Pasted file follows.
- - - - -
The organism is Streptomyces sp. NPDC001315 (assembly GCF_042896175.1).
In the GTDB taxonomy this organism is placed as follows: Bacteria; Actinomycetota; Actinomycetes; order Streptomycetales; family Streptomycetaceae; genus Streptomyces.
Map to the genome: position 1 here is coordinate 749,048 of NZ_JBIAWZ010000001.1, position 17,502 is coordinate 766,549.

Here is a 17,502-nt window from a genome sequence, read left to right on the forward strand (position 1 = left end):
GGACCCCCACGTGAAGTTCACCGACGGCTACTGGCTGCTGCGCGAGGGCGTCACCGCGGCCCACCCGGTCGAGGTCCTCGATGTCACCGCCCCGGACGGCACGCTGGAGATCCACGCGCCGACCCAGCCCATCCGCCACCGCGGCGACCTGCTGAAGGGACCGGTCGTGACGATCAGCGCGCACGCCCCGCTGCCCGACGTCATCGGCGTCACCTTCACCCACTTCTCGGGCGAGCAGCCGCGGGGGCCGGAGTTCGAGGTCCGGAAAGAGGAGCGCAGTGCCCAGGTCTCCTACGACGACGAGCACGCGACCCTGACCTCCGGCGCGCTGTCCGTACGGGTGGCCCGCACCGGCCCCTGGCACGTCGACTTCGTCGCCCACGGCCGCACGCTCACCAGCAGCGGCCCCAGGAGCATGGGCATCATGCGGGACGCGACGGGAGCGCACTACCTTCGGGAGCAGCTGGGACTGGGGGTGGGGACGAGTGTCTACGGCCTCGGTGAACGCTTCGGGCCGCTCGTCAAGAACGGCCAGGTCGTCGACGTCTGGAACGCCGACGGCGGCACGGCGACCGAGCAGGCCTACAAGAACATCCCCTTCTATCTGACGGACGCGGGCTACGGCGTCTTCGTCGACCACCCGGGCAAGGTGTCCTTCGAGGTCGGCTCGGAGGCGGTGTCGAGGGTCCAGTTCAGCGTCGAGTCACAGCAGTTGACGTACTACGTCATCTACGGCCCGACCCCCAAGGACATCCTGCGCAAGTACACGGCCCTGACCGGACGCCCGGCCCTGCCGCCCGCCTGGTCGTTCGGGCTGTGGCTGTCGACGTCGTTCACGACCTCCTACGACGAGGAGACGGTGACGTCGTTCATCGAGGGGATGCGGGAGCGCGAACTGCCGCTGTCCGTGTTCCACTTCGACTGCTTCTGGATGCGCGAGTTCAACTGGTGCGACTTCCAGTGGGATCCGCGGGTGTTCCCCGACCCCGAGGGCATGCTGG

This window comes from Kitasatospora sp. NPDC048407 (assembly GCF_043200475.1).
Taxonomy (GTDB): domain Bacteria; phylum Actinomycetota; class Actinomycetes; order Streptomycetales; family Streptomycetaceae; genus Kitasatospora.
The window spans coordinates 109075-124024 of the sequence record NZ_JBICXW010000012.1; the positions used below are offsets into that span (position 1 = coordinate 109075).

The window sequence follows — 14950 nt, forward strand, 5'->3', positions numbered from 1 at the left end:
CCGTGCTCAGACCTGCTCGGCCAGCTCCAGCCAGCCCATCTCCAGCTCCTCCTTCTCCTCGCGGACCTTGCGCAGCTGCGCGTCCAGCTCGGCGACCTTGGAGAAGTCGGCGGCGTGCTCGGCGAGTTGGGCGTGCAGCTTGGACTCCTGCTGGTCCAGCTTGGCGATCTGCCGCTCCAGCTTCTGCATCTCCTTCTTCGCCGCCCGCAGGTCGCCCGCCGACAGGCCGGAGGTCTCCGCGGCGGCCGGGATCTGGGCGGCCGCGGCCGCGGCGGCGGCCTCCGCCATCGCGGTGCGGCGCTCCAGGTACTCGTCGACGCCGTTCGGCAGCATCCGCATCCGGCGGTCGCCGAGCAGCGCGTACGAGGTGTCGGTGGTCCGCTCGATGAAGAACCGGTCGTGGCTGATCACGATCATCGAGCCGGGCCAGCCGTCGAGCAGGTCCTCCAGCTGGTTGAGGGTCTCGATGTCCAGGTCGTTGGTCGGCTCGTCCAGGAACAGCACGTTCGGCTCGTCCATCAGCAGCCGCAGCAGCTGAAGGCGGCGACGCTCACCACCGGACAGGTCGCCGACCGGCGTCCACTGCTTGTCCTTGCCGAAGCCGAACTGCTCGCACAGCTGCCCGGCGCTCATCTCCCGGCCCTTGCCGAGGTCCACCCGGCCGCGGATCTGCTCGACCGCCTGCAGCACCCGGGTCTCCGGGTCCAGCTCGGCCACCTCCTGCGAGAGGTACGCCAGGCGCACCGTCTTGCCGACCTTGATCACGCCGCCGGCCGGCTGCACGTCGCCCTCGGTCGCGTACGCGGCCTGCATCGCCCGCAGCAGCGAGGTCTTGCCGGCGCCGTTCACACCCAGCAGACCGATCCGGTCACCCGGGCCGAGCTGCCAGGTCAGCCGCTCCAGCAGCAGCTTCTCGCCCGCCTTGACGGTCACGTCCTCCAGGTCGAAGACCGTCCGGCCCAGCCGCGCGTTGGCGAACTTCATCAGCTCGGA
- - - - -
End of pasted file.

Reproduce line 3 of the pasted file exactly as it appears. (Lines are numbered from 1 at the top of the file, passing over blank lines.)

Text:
Map to the genome: position 1 here is coordinate 749,048 of NZ_JBIAWZ010000001.1, position 17,502 is coordinate 766,549.